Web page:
Improving Efficiency, Security, and Satisfaction for Mobile Health Workers

By Andy Bartley, Senior Solutions Architect, and Bob Petitt,Global Healthcare Business Lead, Mobility

Healthcare is undergoing a fundamental transformation – driven by the rapid growth in older age demographics globally (65yr old +), extended life expectancy rates, exploding adoption of mobile devices by both consumers and enterprises, and a mounting shortage of skilled clinicians to care for this expanding chronically ill population – hospitals must transform their care delivery models to cope with these changes. As governments focus on improving quality outcomes with a move to value based care delivery models (vs fee for service) there is increasing demands put on an often overwhelmed clinical workforce.

According to the World Health Organization 2014 report there will be an estimated a deficit of 12.9 million health workers globally by 2035. In a March 2015 report from industry analyst IHS (at the request of Association of American Medical Colleges) the US will see an estimated shortfall of between 46000 to 90000 physicians by 2025.

While as an industry healthcare remains behind in the digital transformation we do believe that consumers will force it to move even faster.  Consumers have already undergone the digital transformation and expect healthcare to be at the same level as other industries that they regularly interact with.

By using mobile compute and communication technologies hospitals can modernize older paper processes using Electronic Medical Record (EMR) systems. These new software tools provide clinical staff access to patient health data anytime, anywhere, they enable real time collaboration between clinicians and patients, and support critical decision support at the point of care.

A growing body of evidence shows that coordinated care offers powerful ways to improve resource utilization, outcomes, and both patient and staff satisfaction. Collaboration can also extend beyond being just between the individual and his/her care team to also be between large numbers of care teams and clinicians themselves to compare treatments and protocols to develop a knowledge base of best known methods that can be replicated and scaled across a larger population with similar indications and/or circumstances.

Clinical Health Workers

Today, health workers are more mobile than ever before - 80 percent of employees working on premise also frequently work away from their desks.* Mobility is quickly becoming the new normal. Health workers are being asked to respond faster to patient needs and decrease patient length of stay. With policy changes driving providers to value based care metrics vs fee for service there is a greater demand for care coordination and collaboration. As health systems continue to merge and integrate, care teams grow in size and complexity driving a need for better collaboration solutions. The transition to electronic records means that health workers can now access digital data on the go, which streamlines workflows and improves real-time clinical decision support.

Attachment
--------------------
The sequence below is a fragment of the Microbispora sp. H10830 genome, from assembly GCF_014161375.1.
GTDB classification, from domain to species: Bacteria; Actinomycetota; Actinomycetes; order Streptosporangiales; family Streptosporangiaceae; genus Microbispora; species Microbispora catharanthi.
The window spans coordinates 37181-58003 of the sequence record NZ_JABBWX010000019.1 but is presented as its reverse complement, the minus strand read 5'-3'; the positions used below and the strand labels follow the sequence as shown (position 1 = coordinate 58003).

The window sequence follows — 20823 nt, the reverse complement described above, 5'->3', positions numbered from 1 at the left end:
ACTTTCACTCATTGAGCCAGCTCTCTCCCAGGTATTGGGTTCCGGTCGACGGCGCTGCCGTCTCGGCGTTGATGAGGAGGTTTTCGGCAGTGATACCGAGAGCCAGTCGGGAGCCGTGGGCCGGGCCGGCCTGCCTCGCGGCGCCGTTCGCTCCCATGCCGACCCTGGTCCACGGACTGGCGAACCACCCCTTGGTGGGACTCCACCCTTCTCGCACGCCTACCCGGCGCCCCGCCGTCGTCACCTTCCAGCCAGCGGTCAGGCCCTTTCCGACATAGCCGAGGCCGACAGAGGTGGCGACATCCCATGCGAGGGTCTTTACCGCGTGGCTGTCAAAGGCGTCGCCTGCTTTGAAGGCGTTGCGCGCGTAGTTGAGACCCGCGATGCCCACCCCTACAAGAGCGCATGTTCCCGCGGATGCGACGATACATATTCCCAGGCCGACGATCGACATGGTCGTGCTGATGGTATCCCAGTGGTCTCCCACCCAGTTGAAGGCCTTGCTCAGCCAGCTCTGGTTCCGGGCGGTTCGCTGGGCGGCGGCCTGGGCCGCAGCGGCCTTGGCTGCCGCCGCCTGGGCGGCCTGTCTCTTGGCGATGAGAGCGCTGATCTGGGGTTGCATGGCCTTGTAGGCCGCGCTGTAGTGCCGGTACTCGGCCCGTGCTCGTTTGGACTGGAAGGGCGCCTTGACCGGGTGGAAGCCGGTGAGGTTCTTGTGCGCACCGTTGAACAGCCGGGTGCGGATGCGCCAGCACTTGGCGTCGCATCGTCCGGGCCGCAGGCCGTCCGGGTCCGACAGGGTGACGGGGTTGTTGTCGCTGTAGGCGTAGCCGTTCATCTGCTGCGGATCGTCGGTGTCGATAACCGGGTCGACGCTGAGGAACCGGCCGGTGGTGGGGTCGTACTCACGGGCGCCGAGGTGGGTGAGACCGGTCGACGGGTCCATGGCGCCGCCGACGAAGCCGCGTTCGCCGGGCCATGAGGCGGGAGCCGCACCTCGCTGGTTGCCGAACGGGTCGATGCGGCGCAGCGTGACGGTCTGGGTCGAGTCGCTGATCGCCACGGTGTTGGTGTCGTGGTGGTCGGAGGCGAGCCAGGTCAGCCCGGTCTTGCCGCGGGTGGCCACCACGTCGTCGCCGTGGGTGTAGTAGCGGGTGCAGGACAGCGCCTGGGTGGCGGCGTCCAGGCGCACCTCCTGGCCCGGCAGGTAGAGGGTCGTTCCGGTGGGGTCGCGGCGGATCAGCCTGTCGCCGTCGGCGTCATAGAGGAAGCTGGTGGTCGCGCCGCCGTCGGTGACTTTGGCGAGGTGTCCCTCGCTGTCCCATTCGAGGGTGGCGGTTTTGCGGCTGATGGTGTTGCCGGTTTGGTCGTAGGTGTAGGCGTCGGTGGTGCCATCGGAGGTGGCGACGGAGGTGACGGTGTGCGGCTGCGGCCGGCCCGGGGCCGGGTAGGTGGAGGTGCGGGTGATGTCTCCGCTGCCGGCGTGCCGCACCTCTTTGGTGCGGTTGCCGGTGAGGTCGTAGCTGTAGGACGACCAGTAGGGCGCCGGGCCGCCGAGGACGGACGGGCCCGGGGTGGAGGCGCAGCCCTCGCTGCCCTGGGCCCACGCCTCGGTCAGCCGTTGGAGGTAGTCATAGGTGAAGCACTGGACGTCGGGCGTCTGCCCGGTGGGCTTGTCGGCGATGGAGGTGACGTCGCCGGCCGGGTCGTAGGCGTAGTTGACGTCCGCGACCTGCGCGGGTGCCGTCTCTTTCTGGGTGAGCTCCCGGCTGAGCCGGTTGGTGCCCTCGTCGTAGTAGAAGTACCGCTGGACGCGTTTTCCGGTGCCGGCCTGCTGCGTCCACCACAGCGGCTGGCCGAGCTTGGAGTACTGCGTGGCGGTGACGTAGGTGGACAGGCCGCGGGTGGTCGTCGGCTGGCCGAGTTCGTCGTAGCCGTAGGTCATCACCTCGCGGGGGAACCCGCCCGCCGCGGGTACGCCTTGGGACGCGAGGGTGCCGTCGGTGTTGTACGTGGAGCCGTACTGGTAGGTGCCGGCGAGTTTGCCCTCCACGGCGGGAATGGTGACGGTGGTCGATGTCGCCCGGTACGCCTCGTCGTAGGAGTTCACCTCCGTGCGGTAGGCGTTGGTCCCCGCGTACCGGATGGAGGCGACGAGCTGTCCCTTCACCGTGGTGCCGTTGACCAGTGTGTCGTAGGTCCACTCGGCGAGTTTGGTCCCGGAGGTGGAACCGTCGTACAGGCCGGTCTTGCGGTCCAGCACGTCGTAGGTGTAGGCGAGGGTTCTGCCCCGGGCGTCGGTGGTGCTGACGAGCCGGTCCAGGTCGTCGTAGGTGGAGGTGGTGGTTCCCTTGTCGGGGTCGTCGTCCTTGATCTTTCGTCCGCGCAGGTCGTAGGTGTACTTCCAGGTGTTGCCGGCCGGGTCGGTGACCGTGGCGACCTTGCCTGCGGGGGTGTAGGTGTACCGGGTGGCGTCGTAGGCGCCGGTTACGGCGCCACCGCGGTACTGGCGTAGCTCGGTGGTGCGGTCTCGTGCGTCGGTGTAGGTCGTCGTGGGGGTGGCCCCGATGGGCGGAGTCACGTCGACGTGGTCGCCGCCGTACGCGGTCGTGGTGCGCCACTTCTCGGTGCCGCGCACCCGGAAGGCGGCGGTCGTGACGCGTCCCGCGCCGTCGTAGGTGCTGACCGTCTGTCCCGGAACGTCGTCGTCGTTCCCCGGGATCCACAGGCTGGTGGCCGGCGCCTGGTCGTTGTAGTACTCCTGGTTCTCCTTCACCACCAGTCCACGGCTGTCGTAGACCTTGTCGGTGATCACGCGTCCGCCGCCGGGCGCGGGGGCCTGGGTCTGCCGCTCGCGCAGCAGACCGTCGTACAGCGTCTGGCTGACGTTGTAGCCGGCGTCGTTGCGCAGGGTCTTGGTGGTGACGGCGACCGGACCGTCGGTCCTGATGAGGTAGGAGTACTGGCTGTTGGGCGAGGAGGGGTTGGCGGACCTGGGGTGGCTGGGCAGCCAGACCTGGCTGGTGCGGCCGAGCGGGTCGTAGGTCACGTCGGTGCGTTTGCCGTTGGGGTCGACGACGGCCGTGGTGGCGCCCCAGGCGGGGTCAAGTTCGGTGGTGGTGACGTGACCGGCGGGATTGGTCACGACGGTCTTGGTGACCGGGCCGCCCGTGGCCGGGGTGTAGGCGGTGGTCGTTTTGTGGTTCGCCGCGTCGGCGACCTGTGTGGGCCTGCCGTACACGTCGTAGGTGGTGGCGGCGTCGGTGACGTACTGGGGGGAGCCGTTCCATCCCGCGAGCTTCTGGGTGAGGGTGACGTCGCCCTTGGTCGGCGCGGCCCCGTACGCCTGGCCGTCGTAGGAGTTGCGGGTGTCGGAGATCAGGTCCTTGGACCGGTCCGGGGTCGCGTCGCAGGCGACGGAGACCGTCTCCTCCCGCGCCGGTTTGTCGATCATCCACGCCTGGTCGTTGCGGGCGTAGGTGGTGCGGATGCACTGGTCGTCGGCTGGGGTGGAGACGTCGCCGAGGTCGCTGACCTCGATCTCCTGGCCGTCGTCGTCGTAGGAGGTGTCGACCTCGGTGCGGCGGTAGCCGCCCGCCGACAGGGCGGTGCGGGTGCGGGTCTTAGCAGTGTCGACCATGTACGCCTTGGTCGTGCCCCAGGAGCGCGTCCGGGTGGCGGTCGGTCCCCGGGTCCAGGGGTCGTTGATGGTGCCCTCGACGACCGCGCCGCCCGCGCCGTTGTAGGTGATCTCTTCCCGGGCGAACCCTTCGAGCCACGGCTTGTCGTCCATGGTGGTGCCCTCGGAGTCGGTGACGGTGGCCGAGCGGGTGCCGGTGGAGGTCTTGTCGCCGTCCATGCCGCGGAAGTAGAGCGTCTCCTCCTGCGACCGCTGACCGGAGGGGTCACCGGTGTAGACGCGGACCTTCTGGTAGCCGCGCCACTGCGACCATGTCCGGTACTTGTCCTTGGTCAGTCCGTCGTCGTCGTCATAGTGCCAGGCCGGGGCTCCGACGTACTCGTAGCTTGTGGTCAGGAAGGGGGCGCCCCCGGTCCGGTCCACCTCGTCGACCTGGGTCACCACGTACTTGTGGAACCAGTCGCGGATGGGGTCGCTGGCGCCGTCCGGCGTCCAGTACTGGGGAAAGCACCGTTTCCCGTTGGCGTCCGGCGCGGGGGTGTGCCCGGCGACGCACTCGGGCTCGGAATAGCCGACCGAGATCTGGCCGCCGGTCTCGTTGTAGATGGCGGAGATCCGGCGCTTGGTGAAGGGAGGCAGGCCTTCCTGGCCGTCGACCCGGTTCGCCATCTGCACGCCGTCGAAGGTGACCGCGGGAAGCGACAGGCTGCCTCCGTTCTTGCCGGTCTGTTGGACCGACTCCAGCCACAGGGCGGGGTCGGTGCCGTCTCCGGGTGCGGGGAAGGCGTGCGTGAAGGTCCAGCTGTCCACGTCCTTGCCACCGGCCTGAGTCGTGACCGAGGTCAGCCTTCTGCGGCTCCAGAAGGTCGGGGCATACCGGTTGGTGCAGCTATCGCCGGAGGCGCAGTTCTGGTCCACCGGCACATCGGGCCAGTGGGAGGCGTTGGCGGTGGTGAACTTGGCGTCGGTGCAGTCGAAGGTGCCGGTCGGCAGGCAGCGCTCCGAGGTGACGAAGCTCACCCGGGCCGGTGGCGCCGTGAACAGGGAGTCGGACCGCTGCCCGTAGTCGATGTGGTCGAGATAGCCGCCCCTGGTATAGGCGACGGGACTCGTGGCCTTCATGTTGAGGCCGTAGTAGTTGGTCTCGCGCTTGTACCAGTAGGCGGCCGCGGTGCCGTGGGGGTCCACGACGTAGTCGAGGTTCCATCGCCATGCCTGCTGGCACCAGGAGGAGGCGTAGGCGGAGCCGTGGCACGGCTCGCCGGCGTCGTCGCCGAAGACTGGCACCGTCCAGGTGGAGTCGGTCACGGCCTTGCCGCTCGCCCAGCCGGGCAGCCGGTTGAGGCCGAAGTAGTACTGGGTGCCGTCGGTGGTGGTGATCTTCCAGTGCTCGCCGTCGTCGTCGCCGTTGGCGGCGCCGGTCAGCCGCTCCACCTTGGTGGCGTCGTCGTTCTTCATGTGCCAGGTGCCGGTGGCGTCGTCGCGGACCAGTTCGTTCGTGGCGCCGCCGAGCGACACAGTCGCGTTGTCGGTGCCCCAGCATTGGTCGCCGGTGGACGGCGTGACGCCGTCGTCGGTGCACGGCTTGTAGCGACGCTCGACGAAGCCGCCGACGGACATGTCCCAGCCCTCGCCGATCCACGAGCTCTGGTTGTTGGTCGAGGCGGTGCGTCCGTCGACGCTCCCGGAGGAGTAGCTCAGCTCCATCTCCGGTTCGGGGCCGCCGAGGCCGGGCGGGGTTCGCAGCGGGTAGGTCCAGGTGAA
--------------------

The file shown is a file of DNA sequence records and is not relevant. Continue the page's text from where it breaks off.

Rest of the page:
Healthcare Administrators

Administrators are having to rethink traditional business models in an increasingly value-driven and consumer-centric healthcare environment. Being able to integrate new service lines through organic growth or M&A requires flexibility and the ability to integrate clinical and business systems. New payment models tied to patient satisfaction scores, along with increasing competition in many markets is driving the deployment of new patient engagement and retention programs. All of this is happening in an increasingly complex regulatory environment that demands business agility and new thinking. Administrators need mobile technology with performance to support multi-tasking and battery life for a full work day -enough to last through extended days that can be filled with meetings.

IT

Finally, IT is challenged today on numerous fronts. Healthcare breaches continue to increase.

While patient data security remains a top concern, employees are demanding more mobile device options – just as they enjoy as a consumer. As health workers become more mobile, the need for delivering a seamless user experience across device types and locations becomes increasingly important, as does the challenge associated with managing these devices.

Have questions or want to learn more? Contact robert.petitt (at) intel.com.

Published on Categories Health & Life SciencesTags , , , ,
Andrew Bartley

About Andrew Bartley

Senior Solutions Architect for the Health & Life Sciences Group at Intel Corporation. Work with providers, payers, life science organizations, and government agencies around the world as a trusted adviser on the development and implementation of leading-edge collaborative care and distributed care solutions. Leverage the latest mobile business client (2-in-1's, tablets, smartphones), Internet of Things, and wearable technologies to deliver superior patient experiences that achieve critical cost, quality, and access goals. Collaborate closely with Intel business and product development teams along with industry partners to define and evangelize standardized architectures that incorporate security best practices and enable the latest data analytics techniques. Regular speaker on the topics of innovation in healthcare and entrepreneurship. Contribute to thought leadership on these topics through the Intel Health & Life Sciences online community. Specialties: Healthcare solution architecture, connected care, medical devices, IoT, wearables, predictive analytics, product and project management, mobile application development, customer journey design, business development, strategic finance, agile software development, lean, SOA, UX, web services, big data solutions, system architecture